Personally, my favourite challenge was trying to find an embassy from each of six continents (Antarctica not included). It was interesting finding out where embassies were located and occasionally noticing influences on the surrounding area, for instance seeing an international American school located very close to the US Consulate.
At lunchtime, we had to send a photo of our group to our teacher to confirm that we were all safe and alive. Most groups sent in impressive photos, for instance posing next to the lions in Trafalgar Square - although one group did send a rather suspicious photo of themselves next to the Leaning Tower of Pisa. For many groups, lunchtime meant an exciting opportunity to try new food in Chinatown. Whilst we ate, we were able to plan our next moves, and make friends with more people in the Sixth Form we’d not met yet.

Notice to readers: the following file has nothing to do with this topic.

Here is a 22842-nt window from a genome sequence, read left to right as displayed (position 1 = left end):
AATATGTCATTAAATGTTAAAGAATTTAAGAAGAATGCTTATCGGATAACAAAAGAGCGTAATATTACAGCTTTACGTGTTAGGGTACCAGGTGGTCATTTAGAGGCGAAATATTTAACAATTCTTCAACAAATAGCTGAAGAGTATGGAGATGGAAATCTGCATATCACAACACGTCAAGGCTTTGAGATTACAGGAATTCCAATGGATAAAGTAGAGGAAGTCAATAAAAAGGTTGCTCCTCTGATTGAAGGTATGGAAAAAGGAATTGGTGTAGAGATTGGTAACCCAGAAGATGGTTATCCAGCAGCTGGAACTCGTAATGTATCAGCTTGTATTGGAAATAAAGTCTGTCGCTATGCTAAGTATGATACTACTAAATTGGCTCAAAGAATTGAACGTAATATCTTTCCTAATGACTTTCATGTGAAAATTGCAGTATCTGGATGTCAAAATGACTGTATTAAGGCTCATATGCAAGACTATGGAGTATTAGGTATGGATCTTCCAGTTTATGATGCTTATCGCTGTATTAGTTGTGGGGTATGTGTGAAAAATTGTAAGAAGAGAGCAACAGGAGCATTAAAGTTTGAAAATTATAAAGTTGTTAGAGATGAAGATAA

After lunch, some of the more adventurous of us hired
Boris Bikes Sadiq Cycles, enabling us to gain a few more points in the crucial final few minutes. Varying levels of biking ability were displayed but I am glad to say that everyone got back to Amersham in one piece.
Overall it was a great day and I’d like to thank the Sixth Form team for putting in so much time (and trust in us!) when planning this.
George Corby, Year 12
Year 11 is a year of big decisions regarding future choices and thinking about what path we’d like to take post-16. Enrichment Day this year presented us with a range of activities that would help us to make the right choices.
In the morning, we were given a fascinating talk by Alan Bullock, an expert careers advisor, who told us about other alternatives to A Levels such as apprenticeships, school-leaver programmes and various other routes students can take after their GCSEs. It also gave us an insight into choosing degrees at universities and also how often a person’s career can be completely unrelated to what they took as a degree.